The problem of brain injury and its relationship to long term brain function continues to be a point of concern for the military. The Defense and Veterans Brain Injury Center has released new recommendations to help identify and treat patients with sleep disturbances following mild traumatic brain injury or concussion. Much of this information is designed to assist our soldiers returning from a variety of conflicts.

As I read thru some of the information, I realized that the statements and recommendations applied not just inside the military, but right here at home. Today, I am enjoying a respite from the usual summer heat and humidity but, before we know it, Fall will be upon us with the usual concerns about our favorite football teams. The recognition of symptoms associated with a concussion are important at all levels; high school, college and professional.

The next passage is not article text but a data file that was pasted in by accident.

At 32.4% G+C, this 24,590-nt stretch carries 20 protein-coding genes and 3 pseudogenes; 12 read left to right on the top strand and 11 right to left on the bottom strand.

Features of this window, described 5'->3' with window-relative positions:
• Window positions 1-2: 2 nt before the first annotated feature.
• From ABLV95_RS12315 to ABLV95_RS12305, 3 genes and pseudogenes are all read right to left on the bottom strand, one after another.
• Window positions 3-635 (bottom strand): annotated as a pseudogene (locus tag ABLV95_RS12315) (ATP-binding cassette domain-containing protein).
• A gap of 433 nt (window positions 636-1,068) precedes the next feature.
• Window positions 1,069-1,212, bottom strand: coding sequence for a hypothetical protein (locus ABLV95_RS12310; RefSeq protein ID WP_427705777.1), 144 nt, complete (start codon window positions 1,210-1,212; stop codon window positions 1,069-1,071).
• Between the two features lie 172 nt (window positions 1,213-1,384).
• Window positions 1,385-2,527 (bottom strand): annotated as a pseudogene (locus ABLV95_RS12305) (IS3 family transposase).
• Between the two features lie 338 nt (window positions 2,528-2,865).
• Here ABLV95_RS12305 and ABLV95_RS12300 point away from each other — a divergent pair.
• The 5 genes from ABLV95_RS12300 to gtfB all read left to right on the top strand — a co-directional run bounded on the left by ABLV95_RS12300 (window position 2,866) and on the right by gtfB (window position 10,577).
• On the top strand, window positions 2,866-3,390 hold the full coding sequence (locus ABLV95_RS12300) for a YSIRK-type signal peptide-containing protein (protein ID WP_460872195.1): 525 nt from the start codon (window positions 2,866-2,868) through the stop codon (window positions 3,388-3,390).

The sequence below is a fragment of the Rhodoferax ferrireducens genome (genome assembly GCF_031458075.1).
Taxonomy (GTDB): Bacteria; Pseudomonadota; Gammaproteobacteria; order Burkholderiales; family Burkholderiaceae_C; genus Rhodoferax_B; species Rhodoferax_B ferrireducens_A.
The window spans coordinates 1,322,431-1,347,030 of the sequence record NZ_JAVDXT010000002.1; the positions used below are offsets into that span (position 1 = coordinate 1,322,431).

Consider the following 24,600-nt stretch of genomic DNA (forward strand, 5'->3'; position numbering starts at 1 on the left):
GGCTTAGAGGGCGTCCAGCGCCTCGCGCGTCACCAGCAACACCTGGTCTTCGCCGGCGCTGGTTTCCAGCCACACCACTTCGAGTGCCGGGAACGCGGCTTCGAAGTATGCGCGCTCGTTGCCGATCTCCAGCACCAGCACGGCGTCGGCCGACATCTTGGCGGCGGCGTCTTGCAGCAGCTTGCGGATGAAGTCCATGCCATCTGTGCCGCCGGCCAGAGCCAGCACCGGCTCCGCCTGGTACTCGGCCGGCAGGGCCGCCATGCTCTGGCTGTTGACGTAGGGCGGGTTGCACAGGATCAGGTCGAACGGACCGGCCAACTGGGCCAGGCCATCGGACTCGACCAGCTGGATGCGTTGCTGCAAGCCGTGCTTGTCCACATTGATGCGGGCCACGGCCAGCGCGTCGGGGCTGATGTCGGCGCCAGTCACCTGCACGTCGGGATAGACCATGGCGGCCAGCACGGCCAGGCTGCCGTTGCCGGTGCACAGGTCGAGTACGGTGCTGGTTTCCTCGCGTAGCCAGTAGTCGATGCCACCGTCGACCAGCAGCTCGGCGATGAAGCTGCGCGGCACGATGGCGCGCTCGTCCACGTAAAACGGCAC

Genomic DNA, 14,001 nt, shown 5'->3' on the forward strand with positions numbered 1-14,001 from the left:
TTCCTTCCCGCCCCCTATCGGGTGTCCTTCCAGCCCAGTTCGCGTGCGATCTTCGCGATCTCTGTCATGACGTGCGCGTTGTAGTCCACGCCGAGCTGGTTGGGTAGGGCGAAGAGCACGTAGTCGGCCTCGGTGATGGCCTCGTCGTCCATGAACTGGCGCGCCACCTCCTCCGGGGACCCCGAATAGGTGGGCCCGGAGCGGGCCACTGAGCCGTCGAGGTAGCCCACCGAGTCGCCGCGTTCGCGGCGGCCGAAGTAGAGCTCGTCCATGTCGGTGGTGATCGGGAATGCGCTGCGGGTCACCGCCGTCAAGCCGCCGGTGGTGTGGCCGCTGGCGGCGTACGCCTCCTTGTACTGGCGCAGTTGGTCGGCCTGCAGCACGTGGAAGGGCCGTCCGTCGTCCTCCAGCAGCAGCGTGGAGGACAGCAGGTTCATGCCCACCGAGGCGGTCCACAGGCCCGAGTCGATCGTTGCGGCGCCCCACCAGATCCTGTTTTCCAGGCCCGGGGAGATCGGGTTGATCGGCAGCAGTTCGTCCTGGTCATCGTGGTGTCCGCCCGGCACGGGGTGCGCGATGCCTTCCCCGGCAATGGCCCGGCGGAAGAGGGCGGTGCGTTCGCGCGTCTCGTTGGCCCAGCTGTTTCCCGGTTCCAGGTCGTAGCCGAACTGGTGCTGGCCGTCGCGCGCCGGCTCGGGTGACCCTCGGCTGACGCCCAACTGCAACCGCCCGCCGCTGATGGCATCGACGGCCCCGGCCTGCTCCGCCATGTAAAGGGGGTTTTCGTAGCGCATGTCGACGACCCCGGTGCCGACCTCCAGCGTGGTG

The current recommendations make it very clear that the effects of a concussion may manifest for some time following the injury. The prompt identification and treatment of sleep disorders are an important part of the recovery process in a concussion injury. Common sleep disorders associated with brain injury include: Insomnia (most common), day-night sleep rhythm disorders and obstructive sleep apnea. Physicians are advised that all patients with concussion symptoms should be screened for a sleep disorder. The initial step may be a referral to physicians familiar with sleep disorders for a focused sleep assessment and testing. Treatment does not always require medications, but they may be necessary short term.